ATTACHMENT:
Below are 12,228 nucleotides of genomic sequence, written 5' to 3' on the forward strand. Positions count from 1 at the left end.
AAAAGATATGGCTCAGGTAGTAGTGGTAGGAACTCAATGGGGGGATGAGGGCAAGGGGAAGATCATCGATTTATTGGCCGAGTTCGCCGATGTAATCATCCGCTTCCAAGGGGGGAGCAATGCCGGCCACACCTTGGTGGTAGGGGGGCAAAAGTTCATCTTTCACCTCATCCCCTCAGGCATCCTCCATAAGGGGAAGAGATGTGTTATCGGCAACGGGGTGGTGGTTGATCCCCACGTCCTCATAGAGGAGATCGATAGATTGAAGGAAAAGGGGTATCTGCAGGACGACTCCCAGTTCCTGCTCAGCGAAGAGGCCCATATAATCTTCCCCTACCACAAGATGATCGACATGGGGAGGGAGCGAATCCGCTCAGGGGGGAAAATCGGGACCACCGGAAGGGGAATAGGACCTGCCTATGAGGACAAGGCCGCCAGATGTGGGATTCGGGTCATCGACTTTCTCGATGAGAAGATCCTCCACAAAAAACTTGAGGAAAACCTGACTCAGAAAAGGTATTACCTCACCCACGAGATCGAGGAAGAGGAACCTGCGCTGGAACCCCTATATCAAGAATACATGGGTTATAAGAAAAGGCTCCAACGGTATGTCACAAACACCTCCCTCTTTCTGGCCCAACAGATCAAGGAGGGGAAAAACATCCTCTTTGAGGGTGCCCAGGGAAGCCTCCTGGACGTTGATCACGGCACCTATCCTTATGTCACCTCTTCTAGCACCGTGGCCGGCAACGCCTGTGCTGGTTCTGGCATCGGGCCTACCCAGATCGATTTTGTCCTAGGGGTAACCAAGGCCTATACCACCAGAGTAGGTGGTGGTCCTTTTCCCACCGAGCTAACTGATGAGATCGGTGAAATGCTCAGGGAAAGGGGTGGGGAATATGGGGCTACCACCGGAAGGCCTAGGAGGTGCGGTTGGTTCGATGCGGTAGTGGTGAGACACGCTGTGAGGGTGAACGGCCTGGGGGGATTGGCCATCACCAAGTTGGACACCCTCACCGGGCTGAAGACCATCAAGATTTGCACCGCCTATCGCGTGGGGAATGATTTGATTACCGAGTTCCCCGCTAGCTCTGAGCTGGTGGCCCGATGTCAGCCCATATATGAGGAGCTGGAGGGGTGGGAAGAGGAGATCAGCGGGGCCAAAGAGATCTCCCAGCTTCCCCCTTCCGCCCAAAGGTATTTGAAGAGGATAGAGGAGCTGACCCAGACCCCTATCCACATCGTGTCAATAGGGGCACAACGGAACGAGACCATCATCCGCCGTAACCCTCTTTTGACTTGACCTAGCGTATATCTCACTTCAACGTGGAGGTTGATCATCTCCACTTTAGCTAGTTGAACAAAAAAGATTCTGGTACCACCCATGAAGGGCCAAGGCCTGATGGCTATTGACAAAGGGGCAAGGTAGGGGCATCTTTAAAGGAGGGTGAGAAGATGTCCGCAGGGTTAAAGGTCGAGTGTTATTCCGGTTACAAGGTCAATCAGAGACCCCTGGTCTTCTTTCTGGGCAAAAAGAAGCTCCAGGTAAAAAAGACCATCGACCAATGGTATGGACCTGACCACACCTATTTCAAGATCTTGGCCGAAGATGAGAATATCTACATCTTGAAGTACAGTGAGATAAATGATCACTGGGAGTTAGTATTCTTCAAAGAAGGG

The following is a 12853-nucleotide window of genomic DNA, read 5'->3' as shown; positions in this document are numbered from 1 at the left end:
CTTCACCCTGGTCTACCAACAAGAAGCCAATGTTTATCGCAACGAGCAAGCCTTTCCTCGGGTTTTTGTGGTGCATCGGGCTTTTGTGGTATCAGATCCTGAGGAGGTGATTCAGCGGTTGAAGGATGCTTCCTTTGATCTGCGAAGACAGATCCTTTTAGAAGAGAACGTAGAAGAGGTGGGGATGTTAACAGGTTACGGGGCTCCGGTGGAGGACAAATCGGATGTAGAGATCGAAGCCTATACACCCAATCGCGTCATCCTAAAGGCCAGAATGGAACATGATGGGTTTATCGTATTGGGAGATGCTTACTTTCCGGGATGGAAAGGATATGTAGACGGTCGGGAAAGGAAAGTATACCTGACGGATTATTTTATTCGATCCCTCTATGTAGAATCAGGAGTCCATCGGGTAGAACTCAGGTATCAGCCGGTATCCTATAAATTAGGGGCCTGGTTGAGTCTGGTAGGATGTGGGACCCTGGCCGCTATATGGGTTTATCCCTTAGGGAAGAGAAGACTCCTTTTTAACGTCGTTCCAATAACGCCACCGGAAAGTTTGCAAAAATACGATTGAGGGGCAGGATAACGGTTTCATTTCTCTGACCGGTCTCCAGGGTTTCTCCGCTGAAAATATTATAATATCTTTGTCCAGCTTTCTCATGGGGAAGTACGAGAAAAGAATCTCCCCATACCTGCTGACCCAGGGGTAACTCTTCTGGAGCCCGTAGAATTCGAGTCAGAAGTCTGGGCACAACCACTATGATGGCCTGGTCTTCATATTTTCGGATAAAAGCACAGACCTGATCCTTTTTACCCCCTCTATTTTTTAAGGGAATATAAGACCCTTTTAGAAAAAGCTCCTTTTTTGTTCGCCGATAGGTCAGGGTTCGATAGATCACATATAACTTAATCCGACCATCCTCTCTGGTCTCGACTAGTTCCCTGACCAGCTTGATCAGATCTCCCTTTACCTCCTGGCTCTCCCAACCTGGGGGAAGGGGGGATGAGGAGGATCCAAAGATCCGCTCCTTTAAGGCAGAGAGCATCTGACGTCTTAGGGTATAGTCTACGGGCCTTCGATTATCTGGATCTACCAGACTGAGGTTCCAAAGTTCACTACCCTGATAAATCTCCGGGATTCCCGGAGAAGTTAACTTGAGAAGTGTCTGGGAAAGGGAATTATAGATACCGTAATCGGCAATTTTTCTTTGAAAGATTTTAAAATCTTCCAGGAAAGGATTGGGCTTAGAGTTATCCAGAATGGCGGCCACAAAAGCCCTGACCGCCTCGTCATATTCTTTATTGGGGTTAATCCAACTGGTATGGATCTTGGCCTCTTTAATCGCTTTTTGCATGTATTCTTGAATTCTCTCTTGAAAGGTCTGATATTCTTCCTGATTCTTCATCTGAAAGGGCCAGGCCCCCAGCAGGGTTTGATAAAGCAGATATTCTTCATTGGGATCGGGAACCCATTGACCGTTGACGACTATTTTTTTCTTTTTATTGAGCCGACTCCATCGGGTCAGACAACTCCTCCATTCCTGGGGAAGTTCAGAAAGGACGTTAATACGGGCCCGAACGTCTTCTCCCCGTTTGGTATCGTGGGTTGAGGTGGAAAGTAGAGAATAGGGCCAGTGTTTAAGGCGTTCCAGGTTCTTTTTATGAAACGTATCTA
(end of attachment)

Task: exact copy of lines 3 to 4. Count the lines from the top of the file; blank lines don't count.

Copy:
The following is a 12853-nucleotide window of genomic DNA, read 5'->3' as shown; positions in this document are numbered from 1 at the left end:
CTTCACCCTGGTCTACCAACAAGAAGCCAATGTTTATCGCAACGAGCAAGCCTTTCCTCGGGTTTTTGTGGTGCATCGGGCTTTTGTGGTATCAGATCCTGAGGAGGTGATTCAGCGGTTGAAGGATGCTTCCTTTGATCTGCGAAGACAGATCCTTTTAGAAGAGAACGTAGAAGAGGTGGGGATGTTAACAGGTTACGGGGCTCCGGTGGAGGACAAATCGGATGTAGAGATCGAAGCCTATACACCCAATCGCGTCATCCTAAAGGCCAGAATGGAACATGATGGGTTTATCGTATTGGGAGATGCTTACTTTCCGGGATGGAAAGGATATGTAGACGGTCGGGAAAGGAAAGTATACCTGACGGATTATTTTATTCGATCCCTCTATGTAGAATCAGGAGTCCATCGGGTAGAACTCAGGTATCAGCCGGTATCCTATAAATTAGGGGCCTGGTTGAGTCTGGTAGGATGTGGGACCCTGGCCGCTATATGGGTTTATCCCTTAGGGAAGAGAAGACTCCTTTTTAACGTCGTTCCAATAACGCCACCGGAAAGTTTGCAAAAATACGATTGAGGGGCAGGATAACGGTTTCATTTCTCTGACCGGTCTCCAGGGTTTCTCCGCTGAAAATATTATAATATCTTTGTCCAGCTTTCTCATGGGGAAGTACGAGAAAAGAATCTCCCCATACCTGCTGACCCAGGGGTAACTCTTCTGGAGCCCGTAGAATTCGAGTCAGAAGTCTGGGCACAACCACTATGATGGCCTGGTCTTCATATTTTCGGATAAAAGCACAGACCTGATCCTTTTTACCCCCTCTATTTTTTAAGGGAATATAAGACCCTTTTAGAAAAAGCTCCTTTTTTGTTCGCCGATAGGTCAGGGTTCGATAGATCACATATAACTTAATCCGACCATCCTCTCTGGTCTCGACTAGTTCCCTGACCAGCTTGATCAGATCTCCCTTTACCTCCTGGCTCTCCCAACCTGGGGGAAGGGGGGATGAGGAGGATCCAAAGATCCGCTCCTTTAAGGCAGAGAGCATCTGACGTCTTAGGGTATAGTCTACGGGCCTTCGATTATCTGGATCTACCAGACTGAGGTTCCAAAGTTCACTACCCTGATAAATCTCCGGGATTCCCGGAGAAGTTAACTTGAGAAGTGTCTGGGAAAGGGAATTATAGATACCGTAATCGGCAATTTTTCTTTGAAAGATTTTAAAATCTTCCAGGAAAGGATTGGGCTTAGAGTTATCCAGAATGGCGGCCACAAAAGCCCTGACCGCCTCGTCATATTCTTTATTGGGGTTAATCCAACTGGTATGGATCTTGGCCTCTTTAATCGCTTTTTGCATGTATTCTTGAATTCTCTCTTGAAAGGTCTGATATTCTTCCTGATTCTTCATCTGAAAGGGCCAGGCCCCCAGCAGGGTTTGATAAAGCAGATATTCTTCATTGGGATCGGGAACCCATTGACCGTTGACGACTATTTTTTTCTTTTTATTGAGCCGACTCCATCGGGTCAGACAACTCCTCCATTCCTGGGGAAGTTCAGAAAGGACGTTAATACGGGCCCGAACGTCTTCTCCCCGTTTGGTATCGTGGGTTGAGGTGGAAAGTAGAGAATAGGGCCAGTGTTTAAGGCGTTCCAGGTTCTTTTTATGAAACGTATCTA